Improving care for people with multiple chronic conditions that are often complicated by patients’ limited ability to care for themselves independently and by their complex social needs will help improve the performance of the health system. This coaching call will provide an opportunity for attendees to ask questions and/or share strategies relating to improving care coordination for super utilizer patients.
Clinics, hospitals, pharmacies, home health, hospice, public health, consumers and families, and all community partners who will benefit from a discussion addressing super-utilizer patients.
Upon completion of this webinar, participants will be able to:
- Define key strategies to implement complex care teams in your health system and community
- Identify key data and metrics for program measurement
- Describe the role of technology, non-traditional workforce and patient-stated goals in complex care management
Lara Shadwick, MBA
Mountain Pacific Quality Health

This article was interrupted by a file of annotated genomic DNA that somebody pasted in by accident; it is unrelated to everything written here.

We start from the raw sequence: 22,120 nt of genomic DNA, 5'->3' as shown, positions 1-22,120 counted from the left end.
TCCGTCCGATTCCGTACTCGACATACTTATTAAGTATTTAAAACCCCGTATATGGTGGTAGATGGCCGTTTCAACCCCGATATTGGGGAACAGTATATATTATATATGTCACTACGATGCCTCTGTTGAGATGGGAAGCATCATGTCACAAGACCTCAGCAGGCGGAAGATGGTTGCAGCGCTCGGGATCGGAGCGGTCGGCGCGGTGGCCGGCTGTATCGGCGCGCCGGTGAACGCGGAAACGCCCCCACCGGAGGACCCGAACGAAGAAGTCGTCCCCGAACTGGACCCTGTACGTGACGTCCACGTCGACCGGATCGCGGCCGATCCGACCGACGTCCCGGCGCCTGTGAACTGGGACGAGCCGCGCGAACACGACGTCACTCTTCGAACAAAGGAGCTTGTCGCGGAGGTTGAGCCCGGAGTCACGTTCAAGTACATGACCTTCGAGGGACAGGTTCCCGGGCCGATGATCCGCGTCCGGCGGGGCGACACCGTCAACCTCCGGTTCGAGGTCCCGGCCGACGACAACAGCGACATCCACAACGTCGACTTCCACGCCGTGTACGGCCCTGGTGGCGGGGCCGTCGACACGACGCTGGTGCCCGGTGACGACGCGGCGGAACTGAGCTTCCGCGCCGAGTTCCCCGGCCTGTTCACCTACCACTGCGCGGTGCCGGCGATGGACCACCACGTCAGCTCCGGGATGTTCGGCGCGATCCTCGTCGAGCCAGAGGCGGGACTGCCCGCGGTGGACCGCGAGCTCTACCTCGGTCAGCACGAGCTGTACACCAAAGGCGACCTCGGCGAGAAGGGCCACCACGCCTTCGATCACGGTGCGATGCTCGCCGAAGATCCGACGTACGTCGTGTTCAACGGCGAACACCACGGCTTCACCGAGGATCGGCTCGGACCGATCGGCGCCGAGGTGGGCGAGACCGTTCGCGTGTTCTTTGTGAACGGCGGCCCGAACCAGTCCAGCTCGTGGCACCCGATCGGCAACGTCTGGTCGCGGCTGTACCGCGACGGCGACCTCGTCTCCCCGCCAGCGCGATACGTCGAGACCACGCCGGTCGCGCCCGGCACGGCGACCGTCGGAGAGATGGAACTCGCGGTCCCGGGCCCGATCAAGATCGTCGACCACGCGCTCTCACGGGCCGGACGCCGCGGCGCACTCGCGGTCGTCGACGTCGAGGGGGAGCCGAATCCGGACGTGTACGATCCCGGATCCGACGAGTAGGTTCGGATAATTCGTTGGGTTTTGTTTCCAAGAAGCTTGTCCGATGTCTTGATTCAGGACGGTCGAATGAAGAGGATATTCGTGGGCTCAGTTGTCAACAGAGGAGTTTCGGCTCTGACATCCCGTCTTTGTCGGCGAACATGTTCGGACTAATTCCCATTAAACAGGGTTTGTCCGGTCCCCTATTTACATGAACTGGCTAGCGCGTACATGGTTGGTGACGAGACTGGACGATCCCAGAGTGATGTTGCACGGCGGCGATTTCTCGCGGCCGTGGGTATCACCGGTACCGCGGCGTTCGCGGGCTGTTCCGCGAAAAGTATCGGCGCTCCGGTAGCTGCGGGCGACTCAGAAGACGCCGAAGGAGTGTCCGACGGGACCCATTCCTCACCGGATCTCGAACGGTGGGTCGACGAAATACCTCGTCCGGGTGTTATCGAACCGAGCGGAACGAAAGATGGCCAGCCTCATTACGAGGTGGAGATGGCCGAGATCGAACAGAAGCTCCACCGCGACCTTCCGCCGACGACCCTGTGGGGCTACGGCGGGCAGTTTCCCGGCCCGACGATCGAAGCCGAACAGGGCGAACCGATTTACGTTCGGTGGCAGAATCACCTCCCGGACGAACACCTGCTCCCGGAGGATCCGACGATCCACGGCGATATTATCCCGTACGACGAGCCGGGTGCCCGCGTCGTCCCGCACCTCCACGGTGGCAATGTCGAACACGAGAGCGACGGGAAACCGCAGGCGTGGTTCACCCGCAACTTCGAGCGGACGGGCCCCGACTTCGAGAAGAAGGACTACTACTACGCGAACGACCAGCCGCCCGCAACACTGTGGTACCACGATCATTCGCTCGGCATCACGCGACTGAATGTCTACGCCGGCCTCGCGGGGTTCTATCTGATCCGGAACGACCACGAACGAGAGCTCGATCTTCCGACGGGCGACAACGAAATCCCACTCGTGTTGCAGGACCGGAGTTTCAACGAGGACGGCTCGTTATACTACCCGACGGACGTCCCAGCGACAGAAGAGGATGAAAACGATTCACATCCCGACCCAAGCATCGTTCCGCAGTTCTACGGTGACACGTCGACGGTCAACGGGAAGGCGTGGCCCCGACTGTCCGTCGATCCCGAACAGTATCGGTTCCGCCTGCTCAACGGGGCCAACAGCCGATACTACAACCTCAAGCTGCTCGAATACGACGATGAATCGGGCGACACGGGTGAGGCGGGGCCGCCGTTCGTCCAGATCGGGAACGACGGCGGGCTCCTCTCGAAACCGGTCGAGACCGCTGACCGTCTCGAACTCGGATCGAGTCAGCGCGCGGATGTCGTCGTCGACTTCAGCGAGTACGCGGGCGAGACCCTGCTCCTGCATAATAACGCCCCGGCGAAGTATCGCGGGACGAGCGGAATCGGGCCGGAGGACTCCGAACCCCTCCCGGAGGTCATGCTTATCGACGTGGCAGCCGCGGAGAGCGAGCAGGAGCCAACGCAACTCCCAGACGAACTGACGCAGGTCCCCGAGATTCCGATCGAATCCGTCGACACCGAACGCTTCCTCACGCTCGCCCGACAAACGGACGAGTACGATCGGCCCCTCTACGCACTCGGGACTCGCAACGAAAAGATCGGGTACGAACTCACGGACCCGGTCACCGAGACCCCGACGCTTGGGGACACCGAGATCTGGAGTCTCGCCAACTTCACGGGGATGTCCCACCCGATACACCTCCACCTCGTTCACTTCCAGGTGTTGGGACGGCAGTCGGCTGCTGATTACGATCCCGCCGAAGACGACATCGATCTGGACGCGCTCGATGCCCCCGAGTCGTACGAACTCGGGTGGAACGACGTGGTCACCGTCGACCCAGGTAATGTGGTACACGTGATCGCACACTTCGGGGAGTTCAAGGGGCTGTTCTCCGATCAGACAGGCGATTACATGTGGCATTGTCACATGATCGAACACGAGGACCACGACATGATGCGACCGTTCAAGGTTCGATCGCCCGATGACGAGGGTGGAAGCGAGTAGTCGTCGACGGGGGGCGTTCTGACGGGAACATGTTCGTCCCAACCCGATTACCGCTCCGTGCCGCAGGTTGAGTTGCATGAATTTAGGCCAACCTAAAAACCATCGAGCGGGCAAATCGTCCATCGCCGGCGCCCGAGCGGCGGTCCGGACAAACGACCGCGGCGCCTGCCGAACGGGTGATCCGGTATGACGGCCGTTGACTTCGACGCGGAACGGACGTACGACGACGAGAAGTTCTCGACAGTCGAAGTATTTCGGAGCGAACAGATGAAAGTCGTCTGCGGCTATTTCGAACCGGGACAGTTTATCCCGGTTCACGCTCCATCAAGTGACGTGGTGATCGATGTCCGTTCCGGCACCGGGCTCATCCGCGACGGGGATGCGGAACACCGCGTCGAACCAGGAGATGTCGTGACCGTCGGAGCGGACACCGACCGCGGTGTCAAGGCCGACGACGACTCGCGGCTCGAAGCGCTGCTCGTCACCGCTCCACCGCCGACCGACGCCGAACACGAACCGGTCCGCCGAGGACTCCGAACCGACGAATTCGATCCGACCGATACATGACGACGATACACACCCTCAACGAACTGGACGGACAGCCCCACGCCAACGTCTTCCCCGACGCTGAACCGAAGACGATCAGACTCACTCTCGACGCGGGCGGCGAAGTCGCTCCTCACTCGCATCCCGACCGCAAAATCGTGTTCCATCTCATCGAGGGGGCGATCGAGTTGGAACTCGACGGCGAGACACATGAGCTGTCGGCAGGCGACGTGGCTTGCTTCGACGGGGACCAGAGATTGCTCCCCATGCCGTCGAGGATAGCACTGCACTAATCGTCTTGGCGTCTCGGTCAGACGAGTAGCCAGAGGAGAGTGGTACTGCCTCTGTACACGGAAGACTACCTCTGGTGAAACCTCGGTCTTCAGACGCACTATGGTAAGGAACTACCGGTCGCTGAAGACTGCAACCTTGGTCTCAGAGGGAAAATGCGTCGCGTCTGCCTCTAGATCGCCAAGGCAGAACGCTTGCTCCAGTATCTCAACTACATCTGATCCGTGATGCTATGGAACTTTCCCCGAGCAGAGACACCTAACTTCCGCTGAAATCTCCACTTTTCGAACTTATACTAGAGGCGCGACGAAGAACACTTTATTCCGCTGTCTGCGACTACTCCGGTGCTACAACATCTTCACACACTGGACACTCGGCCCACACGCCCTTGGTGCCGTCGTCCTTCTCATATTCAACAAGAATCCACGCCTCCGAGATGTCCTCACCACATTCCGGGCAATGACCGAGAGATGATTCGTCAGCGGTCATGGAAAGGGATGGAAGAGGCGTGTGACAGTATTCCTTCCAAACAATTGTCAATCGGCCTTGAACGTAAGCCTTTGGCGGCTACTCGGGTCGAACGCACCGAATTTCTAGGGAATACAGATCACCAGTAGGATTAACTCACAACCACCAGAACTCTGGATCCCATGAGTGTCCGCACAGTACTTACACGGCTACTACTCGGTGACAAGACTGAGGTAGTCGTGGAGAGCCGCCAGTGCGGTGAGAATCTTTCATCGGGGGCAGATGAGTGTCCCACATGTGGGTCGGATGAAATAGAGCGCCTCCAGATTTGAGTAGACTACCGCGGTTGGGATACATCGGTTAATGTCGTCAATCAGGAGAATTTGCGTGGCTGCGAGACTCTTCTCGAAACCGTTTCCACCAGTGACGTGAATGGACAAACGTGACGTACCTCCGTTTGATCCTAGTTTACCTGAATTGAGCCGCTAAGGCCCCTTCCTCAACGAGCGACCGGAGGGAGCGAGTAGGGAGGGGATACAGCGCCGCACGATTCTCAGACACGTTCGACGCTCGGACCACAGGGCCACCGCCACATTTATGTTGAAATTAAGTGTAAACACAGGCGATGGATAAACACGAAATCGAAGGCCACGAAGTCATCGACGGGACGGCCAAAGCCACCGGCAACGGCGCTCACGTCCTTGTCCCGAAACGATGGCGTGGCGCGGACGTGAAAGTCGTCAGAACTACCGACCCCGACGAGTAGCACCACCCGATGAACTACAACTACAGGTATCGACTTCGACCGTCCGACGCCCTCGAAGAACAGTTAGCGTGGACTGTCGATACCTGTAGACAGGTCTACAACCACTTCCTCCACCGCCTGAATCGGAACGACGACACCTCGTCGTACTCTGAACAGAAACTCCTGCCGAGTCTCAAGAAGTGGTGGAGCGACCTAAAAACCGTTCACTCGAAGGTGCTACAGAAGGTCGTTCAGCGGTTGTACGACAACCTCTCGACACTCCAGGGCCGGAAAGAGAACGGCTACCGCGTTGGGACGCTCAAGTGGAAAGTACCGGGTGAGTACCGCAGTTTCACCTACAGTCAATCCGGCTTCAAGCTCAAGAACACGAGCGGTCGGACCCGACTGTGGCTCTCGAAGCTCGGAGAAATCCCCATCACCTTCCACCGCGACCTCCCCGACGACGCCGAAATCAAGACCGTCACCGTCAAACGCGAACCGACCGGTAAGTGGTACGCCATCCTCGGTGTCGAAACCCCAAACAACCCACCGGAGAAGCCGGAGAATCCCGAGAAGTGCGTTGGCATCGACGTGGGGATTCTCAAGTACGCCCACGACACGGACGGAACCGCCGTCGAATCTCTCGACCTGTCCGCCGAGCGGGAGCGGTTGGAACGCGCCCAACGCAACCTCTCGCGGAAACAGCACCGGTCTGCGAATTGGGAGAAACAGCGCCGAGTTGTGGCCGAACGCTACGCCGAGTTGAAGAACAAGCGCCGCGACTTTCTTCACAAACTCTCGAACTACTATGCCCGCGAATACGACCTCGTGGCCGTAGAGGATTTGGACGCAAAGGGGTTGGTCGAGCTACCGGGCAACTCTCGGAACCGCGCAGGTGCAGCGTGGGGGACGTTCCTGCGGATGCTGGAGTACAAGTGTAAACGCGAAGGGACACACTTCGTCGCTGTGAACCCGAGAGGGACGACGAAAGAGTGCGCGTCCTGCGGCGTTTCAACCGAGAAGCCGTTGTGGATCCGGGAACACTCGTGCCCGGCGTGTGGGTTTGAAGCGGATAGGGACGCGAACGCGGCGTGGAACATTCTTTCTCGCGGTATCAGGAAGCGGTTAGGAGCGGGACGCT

Lara Shadwick, MBA, joined Mountain-Pacific Quality Health in December of 2014. Applying her wide range of management experience, Lara provides leadership and coordination in some of Montana’s largest communities to reduce unnecessary hospital admissions and readmissions. She works collaboratively with health care providers, health systems leadership, partners and stakeholders to build community coalitions and implement data-driven interventions, share communication tactics and coordinate services to improve healthcare systems and save healthcare dollars. Lara also wrote for and earned Mountain-Pacific Quality Health a nearly one-million-dollar award from the Centers for Medicare & Medicaid Services (CMS) to implement the special innovation project “Resourcing for Super-Utilizers in a Rural Setting: An Application of Hotspotting Philosophies.” By introducing this model into the communities in which she already facilitates collaboration and quality improvement, healthcare providers will identify and better support high-cost, high-needs Medicare patients who are “super-utilizers” of health care services, furthering the statewide goal to reduce avoidable hospital admissions and readmissions.